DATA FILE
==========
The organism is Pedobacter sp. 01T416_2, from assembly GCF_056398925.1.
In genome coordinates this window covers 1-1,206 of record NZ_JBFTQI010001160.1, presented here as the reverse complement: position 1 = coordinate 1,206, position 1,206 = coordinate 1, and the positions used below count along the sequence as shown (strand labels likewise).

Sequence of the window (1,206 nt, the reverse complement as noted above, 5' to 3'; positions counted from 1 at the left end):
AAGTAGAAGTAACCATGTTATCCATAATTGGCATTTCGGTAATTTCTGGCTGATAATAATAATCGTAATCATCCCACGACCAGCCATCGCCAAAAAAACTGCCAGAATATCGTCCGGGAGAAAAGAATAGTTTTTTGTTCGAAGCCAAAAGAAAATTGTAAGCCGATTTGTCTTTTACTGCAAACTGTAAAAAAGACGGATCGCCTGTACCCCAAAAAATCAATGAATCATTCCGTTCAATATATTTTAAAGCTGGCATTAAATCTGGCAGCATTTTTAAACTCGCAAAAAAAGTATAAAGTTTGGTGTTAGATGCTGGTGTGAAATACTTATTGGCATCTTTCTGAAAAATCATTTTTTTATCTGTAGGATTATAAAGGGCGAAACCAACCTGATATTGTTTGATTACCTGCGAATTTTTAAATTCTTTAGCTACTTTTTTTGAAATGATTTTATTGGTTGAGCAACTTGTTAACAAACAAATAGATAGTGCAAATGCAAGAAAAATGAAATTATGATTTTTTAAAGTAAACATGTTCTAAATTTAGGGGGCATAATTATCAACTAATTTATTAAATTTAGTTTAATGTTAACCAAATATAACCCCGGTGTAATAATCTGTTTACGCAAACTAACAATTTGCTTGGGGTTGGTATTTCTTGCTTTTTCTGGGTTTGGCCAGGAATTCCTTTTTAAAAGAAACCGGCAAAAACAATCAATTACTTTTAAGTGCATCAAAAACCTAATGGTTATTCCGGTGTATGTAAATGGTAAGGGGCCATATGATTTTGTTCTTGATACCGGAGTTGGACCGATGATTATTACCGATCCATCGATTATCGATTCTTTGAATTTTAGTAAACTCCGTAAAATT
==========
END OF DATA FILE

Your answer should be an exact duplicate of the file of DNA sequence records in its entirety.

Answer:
The organism is Pedobacter sp. 01T416_2, from assembly GCF_056398925.1.
In genome coordinates this window covers 1-1,206 of record NZ_JBFTQI010001160.1, presented here as the reverse complement: position 1 = coordinate 1,206, position 1,206 = coordinate 1, and the positions used below count along the sequence as shown (strand labels likewise).

Sequence of the window (1,206 nt, the reverse complement as noted above, 5' to 3'; positions counted from 1 at the left end):
AAGTAGAAGTAACCATGTTATCCATAATTGGCATTTCGGTAATTTCTGGCTGATAATAATAATCGTAATCATCCCACGACCAGCCATCGCCAAAAAAACTGCCAGAATATCGTCCGGGAGAAAAGAATAGTTTTTTGTTCGAAGCCAAAAGAAAATTGTAAGCCGATTTGTCTTTTACTGCAAACTGTAAAAAAGACGGATCGCCTGTACCCCAAAAAATCAATGAATCATTCCGTTCAATATATTTTAAAGCTGGCATTAAATCTGGCAGCATTTTTAAACTCGCAAAAAAAGTATAAAGTTTGGTGTTAGATGCTGGTGTGAAATACTTATTGGCATCTTTCTGAAAAATCATTTTTTTATCTGTAGGATTATAAAGGGCGAAACCAACCTGATATTGTTTGATTACCTGCGAATTTTTAAATTCTTTAGCTACTTTTTTTGAAATGATTTTATTGGTTGAGCAACTTGTTAACAAACAAATAGATAGTGCAAATGCAAGAAAAATGAAATTATGATTTTTTAAAGTAAACATGTTCTAAATTTAGGGGGCATAATTATCAACTAATTTATTAAATTTAGTTTAATGTTAACCAAATATAACCCCGGTGTAATAATCTGTTTACGCAAACTAACAATTTGCTTGGGGTTGGTATTTCTTGCTTTTTCTGGGTTTGGCCAGGAATTCCTTTTTAAAAGAAACCGGCAAAAACAATCAATTACTTTTAAGTGCATCAAAAACCTAATGGTTATTCCGGTGTATGTAAATGGTAAGGGGCCATATGATTTTGTTCTTGATACCGGAGTTGGACCGATGATTATTACCGATCCATCGATTATCGATTCTTTGAATTTTAGTAAACTCCGTAAAATT